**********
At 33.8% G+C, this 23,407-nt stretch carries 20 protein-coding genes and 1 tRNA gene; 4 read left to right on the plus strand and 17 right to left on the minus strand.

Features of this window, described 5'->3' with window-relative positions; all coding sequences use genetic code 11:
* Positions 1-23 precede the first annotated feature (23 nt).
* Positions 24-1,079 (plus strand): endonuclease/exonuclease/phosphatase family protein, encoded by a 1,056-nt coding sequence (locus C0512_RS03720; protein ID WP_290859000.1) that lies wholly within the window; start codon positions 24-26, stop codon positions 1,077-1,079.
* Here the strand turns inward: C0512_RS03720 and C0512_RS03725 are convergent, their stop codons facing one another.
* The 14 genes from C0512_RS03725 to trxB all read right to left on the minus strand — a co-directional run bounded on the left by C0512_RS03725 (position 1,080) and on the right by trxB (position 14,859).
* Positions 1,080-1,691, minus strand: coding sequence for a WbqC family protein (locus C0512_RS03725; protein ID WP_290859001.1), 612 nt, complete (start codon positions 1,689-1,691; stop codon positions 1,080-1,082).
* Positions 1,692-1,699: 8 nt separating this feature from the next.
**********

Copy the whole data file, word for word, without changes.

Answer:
At 33.8% G+C, this 23,407-nt stretch carries 20 protein-coding genes and 1 tRNA gene; 4 read left to right on the plus strand and 17 right to left on the minus strand.

Features of this window, described 5'->3' with window-relative positions; all coding sequences use genetic code 11:
* Positions 1-23 precede the first annotated feature (23 nt).
* Positions 24-1,079 (plus strand): endonuclease/exonuclease/phosphatase family protein, encoded by a 1,056-nt coding sequence (locus C0512_RS03720; protein ID WP_290859000.1) that lies wholly within the window; start codon positions 24-26, stop codon positions 1,077-1,079.
* Here the strand turns inward: C0512_RS03720 and C0512_RS03725 are convergent, their stop codons facing one another.
* The 14 genes from C0512_RS03725 to trxB all read right to left on the minus strand — a co-directional run bounded on the left by C0512_RS03725 (position 1,080) and on the right by trxB (position 14,859).
* Positions 1,080-1,691, minus strand: coding sequence for a WbqC family protein (locus C0512_RS03725; protein ID WP_290859001.1), 612 nt, complete (start codon positions 1,689-1,691; stop codon positions 1,080-1,082).
* Positions 1,692-1,699: 8 nt separating this feature from the next.